Oct
03
2004

   Where's the pâté?

WELL. Several people have told me over the years that I should have a blog; I have a unique situation that allows me to live in "Heidi's World" most of the time, and people are curious what that is like on a daily basis. I'd never really been motivated to set one up. Until now.

I usually pick up the Sunday New York Times after church each week. And if I'm feeling indulgent, I pick up some crackers and pâté at the same time for a nice Sunday snack. I used to go to Foods of All Nations, but they charge an ADDITIONAL $.25 over the regular price, and I am really opposed to that. I asked the manager about it once, and she said everywhere in town has this surcharge since the distributor raised his prices. Don't believe her. Most places do not.

The week the surcharge showed up at Foods, I motored happily down to Bellair (their selection of prepared foods actually has somewhat more variety in my opinion). But they didn't carry the Sunday Times!! In the following weeks I tried Barnes & Noble (good coffee, but the paper was overpriced), CVS (no gourmet products AT ALL), and Harris Teeter (it probably would be acceptable except that it is out of my way on my trip from church to home).

I then tried the general store in Ivy (I think it's officially named "Toddsbury of Ivy" but the exterior is so NOT hoity-toity I think the name is ill-matched to the location). It was on the wrong side of the road, but at least it was right on my way and there was a turning lane, so it did fit the convenience factor. And they almost always had copies of the paper remaining at 1pm, my usual pick-up time.

I never had a problem with them until today. Because I wanted pâté. It is not one of my usual healthy food choices, but I hadn't eaten any in MONTHS, it was chilly and overcast, and I thought it would hit the spot as I curled up in a cozy spot to read the paper. Perhaps with a glass of red to defend against the cold. Realize that in addition to the usual gas station collection of soda, beer, chips, and motor oil, this place also sells artisinal breads, wine, fancy crackers, homemade side-dishes, and gourmet sandwiches. I had no reason to believe they would NOT have pâté. I even asked the manager if perhaps there was some kept in the back, that had been inadvertantly not set out today? But alas, he shook his head sadly and replied that he had no pâté.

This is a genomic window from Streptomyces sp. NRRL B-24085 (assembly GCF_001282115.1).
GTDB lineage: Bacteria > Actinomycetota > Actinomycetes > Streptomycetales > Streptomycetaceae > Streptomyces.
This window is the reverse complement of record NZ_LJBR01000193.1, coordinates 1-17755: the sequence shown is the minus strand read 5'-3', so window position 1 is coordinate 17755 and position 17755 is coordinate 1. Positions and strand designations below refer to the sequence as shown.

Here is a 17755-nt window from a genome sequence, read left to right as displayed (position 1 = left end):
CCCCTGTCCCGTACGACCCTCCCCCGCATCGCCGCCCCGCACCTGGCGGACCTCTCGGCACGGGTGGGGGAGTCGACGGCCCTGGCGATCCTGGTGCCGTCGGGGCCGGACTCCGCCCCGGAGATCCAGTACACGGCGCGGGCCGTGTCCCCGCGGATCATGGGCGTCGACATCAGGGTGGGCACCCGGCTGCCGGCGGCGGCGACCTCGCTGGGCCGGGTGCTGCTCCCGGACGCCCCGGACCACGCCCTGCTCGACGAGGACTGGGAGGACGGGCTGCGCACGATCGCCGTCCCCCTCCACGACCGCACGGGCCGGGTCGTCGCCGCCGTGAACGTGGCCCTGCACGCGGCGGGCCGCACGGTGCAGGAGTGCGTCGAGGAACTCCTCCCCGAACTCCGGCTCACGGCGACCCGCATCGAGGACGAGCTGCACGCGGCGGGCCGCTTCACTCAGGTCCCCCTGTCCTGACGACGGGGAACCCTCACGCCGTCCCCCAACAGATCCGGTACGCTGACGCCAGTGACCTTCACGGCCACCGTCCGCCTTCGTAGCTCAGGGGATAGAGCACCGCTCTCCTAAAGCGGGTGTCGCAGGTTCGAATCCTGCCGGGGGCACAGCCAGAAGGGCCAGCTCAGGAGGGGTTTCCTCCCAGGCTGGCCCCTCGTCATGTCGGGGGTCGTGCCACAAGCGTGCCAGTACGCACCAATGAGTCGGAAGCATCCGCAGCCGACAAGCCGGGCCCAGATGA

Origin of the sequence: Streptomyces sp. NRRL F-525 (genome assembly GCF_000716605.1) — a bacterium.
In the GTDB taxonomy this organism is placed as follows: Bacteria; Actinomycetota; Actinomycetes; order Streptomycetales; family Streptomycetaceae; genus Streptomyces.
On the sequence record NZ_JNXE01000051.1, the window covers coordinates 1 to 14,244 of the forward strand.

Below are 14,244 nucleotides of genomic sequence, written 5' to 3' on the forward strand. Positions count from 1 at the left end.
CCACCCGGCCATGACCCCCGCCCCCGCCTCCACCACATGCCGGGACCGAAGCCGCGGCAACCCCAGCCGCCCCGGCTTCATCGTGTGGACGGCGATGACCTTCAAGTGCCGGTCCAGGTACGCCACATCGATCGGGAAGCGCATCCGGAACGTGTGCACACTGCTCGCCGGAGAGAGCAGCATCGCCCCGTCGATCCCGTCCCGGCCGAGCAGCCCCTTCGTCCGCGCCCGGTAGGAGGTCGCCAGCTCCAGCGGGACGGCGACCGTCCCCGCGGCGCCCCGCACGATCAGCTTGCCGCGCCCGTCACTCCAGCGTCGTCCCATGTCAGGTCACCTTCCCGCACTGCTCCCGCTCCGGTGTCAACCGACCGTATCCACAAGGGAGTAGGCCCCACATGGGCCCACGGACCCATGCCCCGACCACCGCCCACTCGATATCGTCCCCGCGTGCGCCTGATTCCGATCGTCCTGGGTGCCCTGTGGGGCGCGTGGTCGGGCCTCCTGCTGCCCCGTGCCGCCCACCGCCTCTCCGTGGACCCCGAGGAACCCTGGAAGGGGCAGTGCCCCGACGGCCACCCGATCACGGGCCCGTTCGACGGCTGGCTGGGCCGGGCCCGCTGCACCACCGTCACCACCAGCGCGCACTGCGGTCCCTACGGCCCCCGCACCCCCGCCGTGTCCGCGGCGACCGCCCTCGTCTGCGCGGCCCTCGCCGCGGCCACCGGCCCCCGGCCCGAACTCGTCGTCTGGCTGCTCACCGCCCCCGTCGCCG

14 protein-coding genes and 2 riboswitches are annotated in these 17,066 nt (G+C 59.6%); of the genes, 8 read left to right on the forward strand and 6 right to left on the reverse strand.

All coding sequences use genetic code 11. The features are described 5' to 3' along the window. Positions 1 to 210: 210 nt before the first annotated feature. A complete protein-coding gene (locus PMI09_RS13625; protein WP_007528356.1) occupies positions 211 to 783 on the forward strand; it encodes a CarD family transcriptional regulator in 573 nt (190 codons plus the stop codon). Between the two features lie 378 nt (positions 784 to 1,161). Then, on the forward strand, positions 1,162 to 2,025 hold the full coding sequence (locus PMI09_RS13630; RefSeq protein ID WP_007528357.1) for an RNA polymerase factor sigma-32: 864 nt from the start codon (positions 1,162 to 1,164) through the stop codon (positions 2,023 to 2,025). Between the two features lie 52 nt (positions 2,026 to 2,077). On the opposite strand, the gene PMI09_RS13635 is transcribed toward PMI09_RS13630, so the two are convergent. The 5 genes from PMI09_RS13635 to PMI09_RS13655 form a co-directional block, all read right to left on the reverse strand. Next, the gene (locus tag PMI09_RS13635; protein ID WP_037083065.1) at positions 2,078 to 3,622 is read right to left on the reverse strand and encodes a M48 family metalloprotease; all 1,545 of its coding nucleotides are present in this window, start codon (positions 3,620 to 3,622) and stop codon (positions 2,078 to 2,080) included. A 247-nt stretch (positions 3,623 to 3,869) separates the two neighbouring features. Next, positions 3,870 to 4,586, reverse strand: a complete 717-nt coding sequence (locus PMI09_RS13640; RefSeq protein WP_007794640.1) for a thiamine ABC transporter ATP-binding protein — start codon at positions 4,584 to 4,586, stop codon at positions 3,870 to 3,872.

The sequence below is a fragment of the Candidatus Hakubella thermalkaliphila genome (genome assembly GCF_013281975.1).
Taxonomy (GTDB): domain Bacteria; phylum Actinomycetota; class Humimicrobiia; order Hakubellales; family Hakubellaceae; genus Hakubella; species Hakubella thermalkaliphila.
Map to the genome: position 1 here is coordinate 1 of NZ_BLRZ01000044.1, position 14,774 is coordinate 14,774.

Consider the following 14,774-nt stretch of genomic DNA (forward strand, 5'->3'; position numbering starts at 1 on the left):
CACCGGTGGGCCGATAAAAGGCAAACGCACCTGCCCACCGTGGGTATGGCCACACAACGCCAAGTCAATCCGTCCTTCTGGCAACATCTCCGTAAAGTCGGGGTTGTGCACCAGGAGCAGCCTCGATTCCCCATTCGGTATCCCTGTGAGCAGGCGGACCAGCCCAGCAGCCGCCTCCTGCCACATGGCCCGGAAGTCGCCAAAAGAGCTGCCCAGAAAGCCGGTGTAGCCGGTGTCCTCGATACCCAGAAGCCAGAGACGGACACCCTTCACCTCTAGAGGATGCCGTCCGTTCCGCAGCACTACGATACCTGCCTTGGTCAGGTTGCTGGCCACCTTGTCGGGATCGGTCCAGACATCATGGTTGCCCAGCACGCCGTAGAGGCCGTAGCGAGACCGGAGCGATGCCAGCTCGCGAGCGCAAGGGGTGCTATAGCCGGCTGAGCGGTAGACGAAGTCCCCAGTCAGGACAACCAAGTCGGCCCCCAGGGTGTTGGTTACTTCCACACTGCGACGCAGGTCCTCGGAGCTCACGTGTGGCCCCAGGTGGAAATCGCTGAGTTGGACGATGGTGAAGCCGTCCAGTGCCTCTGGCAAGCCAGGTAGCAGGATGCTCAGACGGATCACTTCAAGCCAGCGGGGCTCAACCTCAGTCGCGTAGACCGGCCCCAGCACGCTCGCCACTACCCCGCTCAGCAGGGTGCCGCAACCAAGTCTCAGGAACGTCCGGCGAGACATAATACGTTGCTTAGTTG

Where is the common sense in this town?!? If you sell the Sunday NYT, then puhleeeeze recognize your demographic and stock wine, cheese, fancy olives, gourmet coffee and pâté. And this applies in reverse--if you already carry the mentioned foodstuffs, won't you please make sure you have an adequate supply of the Sunday Times??

Think about your customers, vendors! If you were selling copies of the Utne Reader, I'd expect you to have a dizzying assortment of homeopathic stuff, healthy/tasteless granola, more dried beans than anyone would expect to see in a lifetime, let alone eat, Amy's frozen soy food products, and perhaps as a bonus carry whatever it is that white people with dreadlocks need to maintain their hairstyle, and sell tickets to the local folk venue. And if you already sell all those products, why not carry the hippie publications that your customers want (are you listening, Fantastic Foods?)? But if you're selling the NYT, think about what those readers want to eat!! Foods of All Nations admittedly is pretty close, but why the heck are they charging an extra $.25 for the privilege of buying the paper there? It does no good in my opinion to attract your demographic and then proceed to gouge them.

Now, I can appreciate that businesses might not want to stray too far from their core mission. But in those instances can't you cooperate with your neighbors? I really can appreciate that the Crozet Great Value (IGA for the sentimental. . .) might not want to install an espresso machine, olive bar, etc. although they do sell the Sunday NYT (and WSJ, right here in Crozet!). But how much business is Curves doing anyway? How about a gourmet (NOT hippified) shop & wine/coffee bar? I bet that place would be PACKED. How many times can you eat Crozet Pizza and not become a roly-poly? But even the thin can drink a cup of coffee daily! And I suspect they'd stick to their routine much better than the circuit-training ladies.

In Heidi's World, none of this would be an issue. Stores would make sense, and be highly demographic-sensitive, so people who want a plate of eggs, bacon, toast, the Daily Progress, and unlimited refills on their cup of Folgers don't have to waste their time negotiating past imported olives they would never in a million years have any interest in eating any more than people who want the NYT, pâté on water-crackers with cornichons, and chianti should have to search hit-or-miss in a vain attempt to find a store to meet all their needs.

Like I said in the beginning, I have not previously been motivated to have a "blog", but I do feel that this issue is important enough I must overcome my inertia to speak out, in an effort to make the world a better place.